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The Justiciability of Indivisible Rights

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By discussing the issue of justiciability as a general human rights issue the article seeks to get closer to an understanding of the legal implications of the notion of the indivisibility, interdependence and interrelation of all human rights – economic, social, cultural rights and civil and political rights. The article departs from the tripartite human rights obligation – to respect, to protect and to fulfil – and argues that the obligations to respect and to protect all human rights give rise only to few controversies as regards justiciability. The article goes on to underline that civil rights are fulfilled by means of social initiatives, and that civil rights in fact become social rights at the fulfilment level. The obligation to fulfil human rights marks the transition from a state governed by law paradigm to a welfare state paradigm, since not only social rights but also civil rights are resource demanding (and subject to progressive realization). Furthermore, since the obligation to fulfil human rights is usually worded with little precision, this obligation turns out to be the one that gives rise to most scepticism as regarding justiciability. The integrated human rights approach undertaken by the European Court of Human Rights and the Human Rights Committee disproves, however, the traditional understanding of social rights as non-justiciable at least when they appear as fulfilment elements in civil rights. This is one good reason to exploit the potential of the integrated approach even though it does not provide general conclusions on the justiciability issue. The study of the integrated approach gives a new perspective on the discussion of the remaining justiciability issue, i.e., fulfilment of social rights when they appear disconnected from civil rights. This latter subject is, however, far from being exhausted.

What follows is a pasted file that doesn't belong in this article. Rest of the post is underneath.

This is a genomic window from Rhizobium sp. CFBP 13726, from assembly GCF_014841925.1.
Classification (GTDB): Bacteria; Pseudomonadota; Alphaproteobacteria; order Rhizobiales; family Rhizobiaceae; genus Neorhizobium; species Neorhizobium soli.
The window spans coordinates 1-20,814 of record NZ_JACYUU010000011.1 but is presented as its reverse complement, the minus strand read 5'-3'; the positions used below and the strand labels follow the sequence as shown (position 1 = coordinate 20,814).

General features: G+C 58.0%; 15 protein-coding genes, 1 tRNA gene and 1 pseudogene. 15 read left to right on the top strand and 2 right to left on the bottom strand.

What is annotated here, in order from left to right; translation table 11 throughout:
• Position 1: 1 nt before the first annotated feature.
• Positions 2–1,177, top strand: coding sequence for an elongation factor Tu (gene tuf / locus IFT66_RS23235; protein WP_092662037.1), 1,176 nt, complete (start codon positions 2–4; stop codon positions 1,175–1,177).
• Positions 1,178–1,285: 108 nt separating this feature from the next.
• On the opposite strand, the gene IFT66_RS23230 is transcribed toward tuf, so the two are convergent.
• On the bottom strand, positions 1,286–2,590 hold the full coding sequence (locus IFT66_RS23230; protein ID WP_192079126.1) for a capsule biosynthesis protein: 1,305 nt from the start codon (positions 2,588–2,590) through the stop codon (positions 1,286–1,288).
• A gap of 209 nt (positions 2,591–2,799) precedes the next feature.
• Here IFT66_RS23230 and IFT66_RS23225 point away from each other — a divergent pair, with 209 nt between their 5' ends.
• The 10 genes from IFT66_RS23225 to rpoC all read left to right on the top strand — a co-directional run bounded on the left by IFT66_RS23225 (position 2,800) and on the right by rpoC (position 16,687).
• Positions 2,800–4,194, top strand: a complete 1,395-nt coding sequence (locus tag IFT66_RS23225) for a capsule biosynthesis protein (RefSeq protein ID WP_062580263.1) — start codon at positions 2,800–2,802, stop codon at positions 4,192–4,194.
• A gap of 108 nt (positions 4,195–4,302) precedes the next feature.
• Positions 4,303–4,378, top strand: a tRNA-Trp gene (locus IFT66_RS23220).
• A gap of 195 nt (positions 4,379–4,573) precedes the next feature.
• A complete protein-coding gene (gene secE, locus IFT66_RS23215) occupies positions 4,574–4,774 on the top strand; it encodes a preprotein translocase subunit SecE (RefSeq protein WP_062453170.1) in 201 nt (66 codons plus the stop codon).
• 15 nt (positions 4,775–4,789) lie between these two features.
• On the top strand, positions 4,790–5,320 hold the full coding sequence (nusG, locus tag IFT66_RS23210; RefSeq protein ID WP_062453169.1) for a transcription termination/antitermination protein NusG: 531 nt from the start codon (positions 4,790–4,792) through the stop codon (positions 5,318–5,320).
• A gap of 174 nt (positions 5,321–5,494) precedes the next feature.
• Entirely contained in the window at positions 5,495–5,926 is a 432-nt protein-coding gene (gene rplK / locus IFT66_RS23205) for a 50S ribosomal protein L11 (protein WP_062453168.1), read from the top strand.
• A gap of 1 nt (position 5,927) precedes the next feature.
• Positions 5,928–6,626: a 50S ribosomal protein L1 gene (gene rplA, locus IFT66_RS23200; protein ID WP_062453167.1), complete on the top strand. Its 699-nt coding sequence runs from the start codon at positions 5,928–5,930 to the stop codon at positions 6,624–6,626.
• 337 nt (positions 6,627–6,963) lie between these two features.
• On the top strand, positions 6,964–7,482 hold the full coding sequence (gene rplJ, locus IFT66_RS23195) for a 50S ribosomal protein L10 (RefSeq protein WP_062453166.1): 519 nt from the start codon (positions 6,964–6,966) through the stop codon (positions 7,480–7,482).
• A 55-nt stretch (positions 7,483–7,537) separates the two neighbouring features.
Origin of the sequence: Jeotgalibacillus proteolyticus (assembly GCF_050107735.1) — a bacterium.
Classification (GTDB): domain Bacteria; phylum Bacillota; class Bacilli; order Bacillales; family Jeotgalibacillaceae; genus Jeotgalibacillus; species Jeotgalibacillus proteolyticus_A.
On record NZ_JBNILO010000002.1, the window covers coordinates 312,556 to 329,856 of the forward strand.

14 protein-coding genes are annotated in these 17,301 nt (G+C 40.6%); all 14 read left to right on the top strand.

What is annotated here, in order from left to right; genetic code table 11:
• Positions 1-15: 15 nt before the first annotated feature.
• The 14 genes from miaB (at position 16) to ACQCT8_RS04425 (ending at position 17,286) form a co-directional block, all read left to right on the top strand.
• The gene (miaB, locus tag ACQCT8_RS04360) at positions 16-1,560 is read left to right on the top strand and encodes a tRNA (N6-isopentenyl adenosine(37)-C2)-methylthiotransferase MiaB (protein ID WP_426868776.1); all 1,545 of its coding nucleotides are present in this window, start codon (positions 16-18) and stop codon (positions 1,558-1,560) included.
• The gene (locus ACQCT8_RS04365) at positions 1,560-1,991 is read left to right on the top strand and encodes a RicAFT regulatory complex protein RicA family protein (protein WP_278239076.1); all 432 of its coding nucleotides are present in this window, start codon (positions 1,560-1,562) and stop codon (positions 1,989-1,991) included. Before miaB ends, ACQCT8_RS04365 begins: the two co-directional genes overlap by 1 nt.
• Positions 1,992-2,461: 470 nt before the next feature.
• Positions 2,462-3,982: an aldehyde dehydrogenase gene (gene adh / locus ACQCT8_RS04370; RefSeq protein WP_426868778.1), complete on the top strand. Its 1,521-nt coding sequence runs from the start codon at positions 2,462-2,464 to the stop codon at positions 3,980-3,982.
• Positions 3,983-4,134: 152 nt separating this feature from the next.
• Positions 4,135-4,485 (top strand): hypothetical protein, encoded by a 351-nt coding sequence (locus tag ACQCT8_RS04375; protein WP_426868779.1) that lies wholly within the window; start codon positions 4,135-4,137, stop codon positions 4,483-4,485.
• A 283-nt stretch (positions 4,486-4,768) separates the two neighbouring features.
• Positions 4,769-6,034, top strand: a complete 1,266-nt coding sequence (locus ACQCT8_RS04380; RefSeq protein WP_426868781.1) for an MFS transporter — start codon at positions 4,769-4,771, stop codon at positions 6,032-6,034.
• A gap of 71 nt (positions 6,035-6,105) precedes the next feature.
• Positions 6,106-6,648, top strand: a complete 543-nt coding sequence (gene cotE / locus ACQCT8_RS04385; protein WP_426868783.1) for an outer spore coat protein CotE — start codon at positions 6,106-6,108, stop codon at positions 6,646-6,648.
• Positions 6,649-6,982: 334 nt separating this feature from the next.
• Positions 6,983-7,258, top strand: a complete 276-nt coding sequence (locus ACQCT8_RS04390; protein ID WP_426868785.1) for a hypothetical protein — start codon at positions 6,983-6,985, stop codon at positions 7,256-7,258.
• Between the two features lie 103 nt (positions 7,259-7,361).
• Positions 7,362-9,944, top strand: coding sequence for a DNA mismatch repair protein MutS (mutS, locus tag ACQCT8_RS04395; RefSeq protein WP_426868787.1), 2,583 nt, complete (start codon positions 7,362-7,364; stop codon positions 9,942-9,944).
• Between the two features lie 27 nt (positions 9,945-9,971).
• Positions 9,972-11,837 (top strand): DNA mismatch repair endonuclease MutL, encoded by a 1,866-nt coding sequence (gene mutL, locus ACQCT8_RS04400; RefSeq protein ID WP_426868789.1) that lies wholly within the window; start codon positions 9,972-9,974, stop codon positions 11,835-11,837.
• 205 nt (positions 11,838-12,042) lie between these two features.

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/content/journals/10.1163/090273503322427182
2003-02-01
2016-12-03

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